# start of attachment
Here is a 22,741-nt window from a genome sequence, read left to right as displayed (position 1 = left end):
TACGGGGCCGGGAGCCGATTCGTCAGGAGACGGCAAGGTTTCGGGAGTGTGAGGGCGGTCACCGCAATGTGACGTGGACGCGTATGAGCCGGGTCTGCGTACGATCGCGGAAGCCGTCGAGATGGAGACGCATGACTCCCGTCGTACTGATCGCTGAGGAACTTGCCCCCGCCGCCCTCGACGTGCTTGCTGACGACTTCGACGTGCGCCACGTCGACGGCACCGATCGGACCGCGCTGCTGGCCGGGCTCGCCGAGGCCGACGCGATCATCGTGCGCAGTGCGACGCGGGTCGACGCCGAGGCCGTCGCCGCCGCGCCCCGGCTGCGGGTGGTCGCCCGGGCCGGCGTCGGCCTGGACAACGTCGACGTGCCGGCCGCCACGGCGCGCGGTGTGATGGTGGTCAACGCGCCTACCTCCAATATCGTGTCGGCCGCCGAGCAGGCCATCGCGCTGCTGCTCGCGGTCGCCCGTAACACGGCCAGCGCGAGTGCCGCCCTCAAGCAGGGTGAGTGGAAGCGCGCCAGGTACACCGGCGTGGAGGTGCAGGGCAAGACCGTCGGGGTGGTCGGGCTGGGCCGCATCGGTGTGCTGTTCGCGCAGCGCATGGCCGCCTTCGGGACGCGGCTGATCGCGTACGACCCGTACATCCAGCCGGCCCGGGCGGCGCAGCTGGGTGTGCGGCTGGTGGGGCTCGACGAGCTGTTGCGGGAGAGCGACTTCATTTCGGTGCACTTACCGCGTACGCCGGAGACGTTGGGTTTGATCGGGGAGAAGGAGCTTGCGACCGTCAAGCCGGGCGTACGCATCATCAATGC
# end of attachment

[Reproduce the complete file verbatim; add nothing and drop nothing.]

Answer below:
Here is a 22,741-nt window from a genome sequence, read left to right as displayed (position 1 = left end):
TACGGGGCCGGGAGCCGATTCGTCAGGAGACGGCAAGGTTTCGGGAGTGTGAGGGCGGTCACCGCAATGTGACGTGGACGCGTATGAGCCGGGTCTGCGTACGATCGCGGAAGCCGTCGAGATGGAGACGCATGACTCCCGTCGTACTGATCGCTGAGGAACTTGCCCCCGCCGCCCTCGACGTGCTTGCTGACGACTTCGACGTGCGCCACGTCGACGGCACCGATCGGACCGCGCTGCTGGCCGGGCTCGCCGAGGCCGACGCGATCATCGTGCGCAGTGCGACGCGGGTCGACGCCGAGGCCGTCGCCGCCGCGCCCCGGCTGCGGGTGGTCGCCCGGGCCGGCGTCGGCCTGGACAACGTCGACGTGCCGGCCGCCACGGCGCGCGGTGTGATGGTGGTCAACGCGCCTACCTCCAATATCGTGTCGGCCGCCGAGCAGGCCATCGCGCTGCTGCTCGCGGTCGCCCGTAACACGGCCAGCGCGAGTGCCGCCCTCAAGCAGGGTGAGTGGAAGCGCGCCAGGTACACCGGCGTGGAGGTGCAGGGCAAGACCGTCGGGGTGGTCGGGCTGGGCCGCATCGGTGTGCTGTTCGCGCAGCGCATGGCCGCCTTCGGGACGCGGCTGATCGCGTACGACCCGTACATCCAGCCGGCCCGGGCGGCGCAGCTGGGTGTGCGGCTGGTGGGGCTCGACGAGCTGTTGCGGGAGAGCGACTTCATTTCGGTGCACTTACCGCGTACGCCGGAGACGTTGGGTTTGATCGGGGAGAAGGAGCTTGCGACCGTCAAGCCGGGCGTACGCATCATCAATGC